If so, put the beige TI on the scanner, along with the 3 cards. We can look up the exact colors the cards are SUPPOSED to show, (By matching the names on the cards), and thus digitally correct the entire image with the curves and saturation sliders in something like photoshop so the colors on the cards match perfectly, to derive the absolute correct color formula for that shade of beige. (because it too will then have pixel exact color data, and we can get the pantone formula right out of photoshop.)

 

 

will do. I have a Sherwin-Williams color book (i do some interior decorating) and i'll see if anything matches. I don't have photoshop but Gimp and Paint.net has that capabilities. give me a day or so to get it together.

HLO

 

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I was meaning, we can adjust for the photo color error of the scanner's digitizer digitally if we have a fixed color reference; namely, the cards.

 

So, if we have known gradiated red, green, and blue-- we can evaluate the difference between what was recorded by the scanner, and its ideal theoretical value, to derive the R error, the G error, and the B error-- and with the different gradiated shades, the K value.  Armed these errors, we can accurately plug in some adjust values for those, and PERFECTLY correct the image.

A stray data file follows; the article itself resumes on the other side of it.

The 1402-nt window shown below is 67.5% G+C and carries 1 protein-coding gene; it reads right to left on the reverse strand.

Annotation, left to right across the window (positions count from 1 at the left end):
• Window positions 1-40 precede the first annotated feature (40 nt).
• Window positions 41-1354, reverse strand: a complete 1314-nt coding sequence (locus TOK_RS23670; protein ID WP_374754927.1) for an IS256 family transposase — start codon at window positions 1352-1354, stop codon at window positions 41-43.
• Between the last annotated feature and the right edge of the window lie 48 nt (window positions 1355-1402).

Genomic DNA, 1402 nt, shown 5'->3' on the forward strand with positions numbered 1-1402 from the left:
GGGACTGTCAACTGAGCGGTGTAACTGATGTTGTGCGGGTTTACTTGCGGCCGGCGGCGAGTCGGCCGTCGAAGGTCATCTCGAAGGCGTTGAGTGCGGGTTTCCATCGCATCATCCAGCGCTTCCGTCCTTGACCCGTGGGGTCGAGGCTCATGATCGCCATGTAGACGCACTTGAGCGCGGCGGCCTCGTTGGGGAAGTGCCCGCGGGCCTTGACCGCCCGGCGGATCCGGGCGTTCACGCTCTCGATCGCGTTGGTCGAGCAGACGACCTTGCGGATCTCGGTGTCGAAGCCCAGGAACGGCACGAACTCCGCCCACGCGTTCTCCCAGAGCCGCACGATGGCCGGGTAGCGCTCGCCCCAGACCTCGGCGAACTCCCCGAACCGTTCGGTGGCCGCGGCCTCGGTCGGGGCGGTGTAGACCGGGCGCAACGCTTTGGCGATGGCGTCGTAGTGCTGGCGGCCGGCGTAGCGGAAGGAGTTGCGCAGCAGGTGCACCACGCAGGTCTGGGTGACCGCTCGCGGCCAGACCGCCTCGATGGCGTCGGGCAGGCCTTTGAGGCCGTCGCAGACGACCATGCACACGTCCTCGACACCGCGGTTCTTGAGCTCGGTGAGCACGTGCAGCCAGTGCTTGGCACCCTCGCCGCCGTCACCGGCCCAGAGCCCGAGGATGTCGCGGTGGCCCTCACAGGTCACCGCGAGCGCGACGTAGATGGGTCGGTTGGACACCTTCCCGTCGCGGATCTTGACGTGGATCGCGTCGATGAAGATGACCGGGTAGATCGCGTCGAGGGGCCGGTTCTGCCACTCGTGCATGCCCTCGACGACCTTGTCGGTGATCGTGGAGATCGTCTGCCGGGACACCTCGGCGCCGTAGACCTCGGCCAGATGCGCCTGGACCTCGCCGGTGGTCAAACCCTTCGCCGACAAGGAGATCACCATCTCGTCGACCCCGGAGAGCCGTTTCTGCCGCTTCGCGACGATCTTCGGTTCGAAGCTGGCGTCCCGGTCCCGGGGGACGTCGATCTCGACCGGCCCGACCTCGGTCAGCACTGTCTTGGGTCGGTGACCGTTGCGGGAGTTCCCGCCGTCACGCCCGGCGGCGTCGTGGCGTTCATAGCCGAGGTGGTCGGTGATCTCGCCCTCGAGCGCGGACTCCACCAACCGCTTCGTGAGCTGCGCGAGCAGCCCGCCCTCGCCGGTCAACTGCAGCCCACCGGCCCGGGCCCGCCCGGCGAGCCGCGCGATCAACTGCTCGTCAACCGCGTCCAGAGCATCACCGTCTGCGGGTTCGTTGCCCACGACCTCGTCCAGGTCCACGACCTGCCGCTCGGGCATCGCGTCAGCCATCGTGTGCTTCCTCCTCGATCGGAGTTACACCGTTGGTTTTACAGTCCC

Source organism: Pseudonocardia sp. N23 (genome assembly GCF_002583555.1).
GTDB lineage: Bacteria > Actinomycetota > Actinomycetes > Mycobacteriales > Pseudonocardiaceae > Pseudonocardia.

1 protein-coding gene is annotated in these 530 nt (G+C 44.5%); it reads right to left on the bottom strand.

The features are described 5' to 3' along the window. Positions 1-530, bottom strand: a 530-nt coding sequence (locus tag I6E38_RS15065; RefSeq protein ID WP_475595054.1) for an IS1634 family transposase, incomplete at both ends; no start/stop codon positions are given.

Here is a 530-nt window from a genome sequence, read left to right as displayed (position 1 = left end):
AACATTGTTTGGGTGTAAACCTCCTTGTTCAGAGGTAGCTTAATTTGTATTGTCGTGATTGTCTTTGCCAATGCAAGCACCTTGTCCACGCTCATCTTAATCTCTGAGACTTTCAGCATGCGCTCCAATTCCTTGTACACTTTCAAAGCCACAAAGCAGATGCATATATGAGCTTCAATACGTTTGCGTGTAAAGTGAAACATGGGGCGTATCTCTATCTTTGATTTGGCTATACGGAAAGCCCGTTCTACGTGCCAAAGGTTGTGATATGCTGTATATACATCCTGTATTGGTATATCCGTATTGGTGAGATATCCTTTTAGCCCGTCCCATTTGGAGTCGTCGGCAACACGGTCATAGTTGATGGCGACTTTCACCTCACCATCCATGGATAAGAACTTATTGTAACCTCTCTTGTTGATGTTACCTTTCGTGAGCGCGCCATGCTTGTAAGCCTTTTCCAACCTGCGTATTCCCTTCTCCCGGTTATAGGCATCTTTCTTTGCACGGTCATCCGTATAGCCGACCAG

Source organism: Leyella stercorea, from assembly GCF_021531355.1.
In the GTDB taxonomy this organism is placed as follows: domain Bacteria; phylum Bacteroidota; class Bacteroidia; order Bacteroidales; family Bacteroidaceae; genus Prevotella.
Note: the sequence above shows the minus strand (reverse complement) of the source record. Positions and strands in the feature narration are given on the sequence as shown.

Then, we just go in with the eyedropper tool, sample the beige, and pull out the pantone color for that shade of beige, and order it.

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2 minutes ago, wierd_w said:

I was meaning, we can adjust for the photo color error of the scanner's digitizer digitally if we have a fixed color reference; namely, the cards.

 

So, if we have known gradiated red, green, and blue-- we can evaluate the difference between what was recorded by the scanner, and its ideal theoretical value, to derive the R error, the G error, and the B error-- and with the different gradiated shades, the K value.  Armed these errors, we can accurately plug in some adjust values for those, and PERFECTLY correct the image.

 

Then, we just go in with the eyedropper tool, sample the beige, and pull out the pantone color for that shade of beige, and order it.

oh, got ya. you want absolute red/green/blue swatches then adjust the color of the computer there?